Understanding Death Taxes When You Own Real Property in Florida and Pennsylvania
If you live in Florida and own real property in Pennsylvania or another state, or are looking to change your domicile to Florida, but wish to retain a residence in another state, you may be surprised to learn that you could be subject to state death taxes for the property you own outside of Florida.
What is a State Death Tax?
Fifteen states (including the District of Columbia) impose an estate tax and six states impose an inheritance tax. Estate taxes are charged against the estate regardless of who inherits the assets. Inheritance taxes are levied on the transfer of assets to heirs, based on the relationship of the heir to the decedent. Florida does not impose a state death tax. Pennsylvania, however, is one of the states that does impose an inheritance tax.
The current federal estate tax exemption is $5,450,000 (double for a married couple) and is scheduled to increase to $5,490,000 in 2017, making it applicable to only the very wealthy. However, the state tax exemption for northern states may be as little as $675,000. This means that an individual who dies domiciled in one of the 15 states that impose a state estate tax may owe substantial estate tax, even if they are exempt from federal estate tax.
What Death Taxes Does Pennsylvania Impose?
Pennsylvania does not impose a state estate tax. However, it does impose an inheritance tax with a maximum rate of 15 percent. As stated earlier, inheritance tax is based on the relationship of the heir who will inherit the decedent’s property.
What if I become a Florida Resident, but I Continue to Own Pennsylvania Real Property?
A person who dies a Pennsylvania resident owning real property in both Pennsylvania and Florida will be subject to Pennsylvania inheritance tax for all taxable property owned at the time of his death (excluding the Florida property). The Florida property is not subject to tax because Florida does not have any state death tax.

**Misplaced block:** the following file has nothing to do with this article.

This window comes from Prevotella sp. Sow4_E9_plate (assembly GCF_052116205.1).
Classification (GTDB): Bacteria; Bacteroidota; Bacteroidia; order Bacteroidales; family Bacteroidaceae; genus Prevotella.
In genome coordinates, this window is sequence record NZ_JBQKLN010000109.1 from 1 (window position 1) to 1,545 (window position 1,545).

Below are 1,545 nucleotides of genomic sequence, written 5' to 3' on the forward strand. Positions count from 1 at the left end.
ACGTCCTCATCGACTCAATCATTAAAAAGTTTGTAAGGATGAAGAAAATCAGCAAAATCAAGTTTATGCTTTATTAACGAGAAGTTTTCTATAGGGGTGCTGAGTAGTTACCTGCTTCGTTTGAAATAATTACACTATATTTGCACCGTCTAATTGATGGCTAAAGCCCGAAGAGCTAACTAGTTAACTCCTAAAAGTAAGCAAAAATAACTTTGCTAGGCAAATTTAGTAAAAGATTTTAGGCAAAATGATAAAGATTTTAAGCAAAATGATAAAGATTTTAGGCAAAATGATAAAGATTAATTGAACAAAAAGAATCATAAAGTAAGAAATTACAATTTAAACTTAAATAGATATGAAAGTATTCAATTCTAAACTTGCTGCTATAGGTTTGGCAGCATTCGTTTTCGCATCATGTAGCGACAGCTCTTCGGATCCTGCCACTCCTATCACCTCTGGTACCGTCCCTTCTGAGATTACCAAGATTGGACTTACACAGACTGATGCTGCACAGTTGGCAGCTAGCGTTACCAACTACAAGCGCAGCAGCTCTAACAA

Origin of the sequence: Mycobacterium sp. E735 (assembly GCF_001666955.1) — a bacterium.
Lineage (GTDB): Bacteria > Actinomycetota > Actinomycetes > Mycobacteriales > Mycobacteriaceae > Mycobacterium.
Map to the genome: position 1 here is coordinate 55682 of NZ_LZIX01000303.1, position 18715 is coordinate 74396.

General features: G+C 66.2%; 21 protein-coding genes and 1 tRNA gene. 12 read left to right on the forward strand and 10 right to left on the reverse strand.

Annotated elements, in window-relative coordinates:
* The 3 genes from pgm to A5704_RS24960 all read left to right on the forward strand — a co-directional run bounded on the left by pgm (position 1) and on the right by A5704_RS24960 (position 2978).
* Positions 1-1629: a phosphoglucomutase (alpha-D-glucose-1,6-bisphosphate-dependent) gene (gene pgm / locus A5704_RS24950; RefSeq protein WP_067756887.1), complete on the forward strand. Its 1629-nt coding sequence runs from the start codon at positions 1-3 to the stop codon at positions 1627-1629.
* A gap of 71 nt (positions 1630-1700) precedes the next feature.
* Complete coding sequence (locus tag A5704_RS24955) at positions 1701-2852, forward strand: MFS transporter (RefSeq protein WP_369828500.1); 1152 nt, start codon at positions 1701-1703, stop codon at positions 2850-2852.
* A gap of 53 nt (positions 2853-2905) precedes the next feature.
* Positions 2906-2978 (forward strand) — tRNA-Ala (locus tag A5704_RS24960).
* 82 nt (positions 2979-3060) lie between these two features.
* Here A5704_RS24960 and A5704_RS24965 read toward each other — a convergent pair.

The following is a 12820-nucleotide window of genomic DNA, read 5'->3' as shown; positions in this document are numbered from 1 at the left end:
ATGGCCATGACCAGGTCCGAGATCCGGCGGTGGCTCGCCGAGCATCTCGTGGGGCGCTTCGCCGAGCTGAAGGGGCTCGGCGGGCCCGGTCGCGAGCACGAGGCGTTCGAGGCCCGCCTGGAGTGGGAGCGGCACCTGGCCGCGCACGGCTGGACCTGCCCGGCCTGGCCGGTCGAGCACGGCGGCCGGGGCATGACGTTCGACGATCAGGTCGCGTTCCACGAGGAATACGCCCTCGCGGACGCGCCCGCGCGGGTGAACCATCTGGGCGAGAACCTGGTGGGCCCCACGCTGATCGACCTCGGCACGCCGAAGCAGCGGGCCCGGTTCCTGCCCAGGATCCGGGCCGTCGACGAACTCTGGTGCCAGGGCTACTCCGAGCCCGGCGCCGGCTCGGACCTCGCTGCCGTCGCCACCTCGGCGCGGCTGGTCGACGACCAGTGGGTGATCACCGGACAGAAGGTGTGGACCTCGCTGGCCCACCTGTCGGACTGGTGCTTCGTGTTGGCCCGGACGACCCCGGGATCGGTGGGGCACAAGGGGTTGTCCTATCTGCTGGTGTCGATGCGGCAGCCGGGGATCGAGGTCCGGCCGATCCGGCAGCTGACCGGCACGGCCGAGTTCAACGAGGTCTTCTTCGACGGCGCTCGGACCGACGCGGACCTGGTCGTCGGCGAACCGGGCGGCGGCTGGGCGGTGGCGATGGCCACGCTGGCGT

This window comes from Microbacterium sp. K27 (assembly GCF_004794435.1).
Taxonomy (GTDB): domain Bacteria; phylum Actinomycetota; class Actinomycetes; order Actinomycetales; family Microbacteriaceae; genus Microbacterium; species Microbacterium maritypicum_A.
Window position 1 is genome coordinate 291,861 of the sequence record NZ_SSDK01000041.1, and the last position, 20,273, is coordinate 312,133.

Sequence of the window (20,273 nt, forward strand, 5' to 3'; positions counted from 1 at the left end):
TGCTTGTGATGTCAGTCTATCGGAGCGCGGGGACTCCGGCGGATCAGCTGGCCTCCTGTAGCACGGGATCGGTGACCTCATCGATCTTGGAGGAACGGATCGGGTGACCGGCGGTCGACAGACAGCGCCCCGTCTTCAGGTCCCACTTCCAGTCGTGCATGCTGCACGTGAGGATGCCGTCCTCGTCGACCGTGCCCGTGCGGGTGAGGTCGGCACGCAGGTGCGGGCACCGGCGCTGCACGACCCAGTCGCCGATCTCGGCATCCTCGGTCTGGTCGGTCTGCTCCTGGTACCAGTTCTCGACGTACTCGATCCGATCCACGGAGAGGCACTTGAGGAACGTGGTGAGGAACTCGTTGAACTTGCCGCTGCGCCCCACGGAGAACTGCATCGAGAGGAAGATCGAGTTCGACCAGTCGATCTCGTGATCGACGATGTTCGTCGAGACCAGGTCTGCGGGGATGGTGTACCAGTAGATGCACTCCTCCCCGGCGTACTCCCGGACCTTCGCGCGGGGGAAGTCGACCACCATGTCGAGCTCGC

If that same person changes his domicile to Florida and later dies a Florida resident, his estate is not subject to state death tax because Florida does not have any state death tax. However, because the person did own real property in Pennsylvania, his Pennsylvania real property would be the only asset subject to Pennsylvania inheritance tax.
Example: John dies owning assets that total $5,000,000 including a Florida residence valued at $1,000,000 and a Pennsylvania residence valued at $400,000. He leaves everything to his daughter. There is no federal estate tax issue since John’s estate is under the federal exemption amount.
A. If John was a Pennsylvania resident, John’s estate would owe $180,000 in Pennsylvania inheritance tax [taxable estate (less Florida residence) at $4,000,000 x 4.5% child tax rate = $180,000 tax].
B. If John was a Florida resident, John’s estate would have to file a Non-Resident Pennsylvania Inheritance Tax Return for the Pennsylvania residence only. John’s estate would owe only $18,000 in Pennsylvania inheritance tax [Pennsylvania residence at $400,000 x 4.5% child tax rate = $18,000 tax]. Compared to Paragraph A above, this is a difference of $162,000 in tax savings.
C. If John were a Florida resident and did not own any real property in another state, John’s estate would owe -0- state death tax.
When Planning Ahead, What Should I Consider?
- Is the property subject to a state death tax? In determining whether you hold property that is subject to state death tax, you must determine: (a) where you are domiciled; (b) which states you own real property, and (c) whether that state has a death tax.
- Will your existing estate plan inadvertently result in state death taxes being due upon your death? Many estate plans are drafted to minimize Federal estate tax liability and may overlook potential state death tax issues. Due to the difference in the state and federal estate tax exemptions, an estate plan that results in no Federal estate tax may result in state death taxes being due.
The purpose of this article is to give an overview of the complex tax issues that may apply when you decide to become a Florida resident. It is imperative for you to consult with your tax advisor and your attorney prior to your change of domicile and the sale of any residence in another state.
In Relocating to Florida – Part 1, we discuss the steps to take in changing your domicile to Florida and Florida’s favorable homestead laws.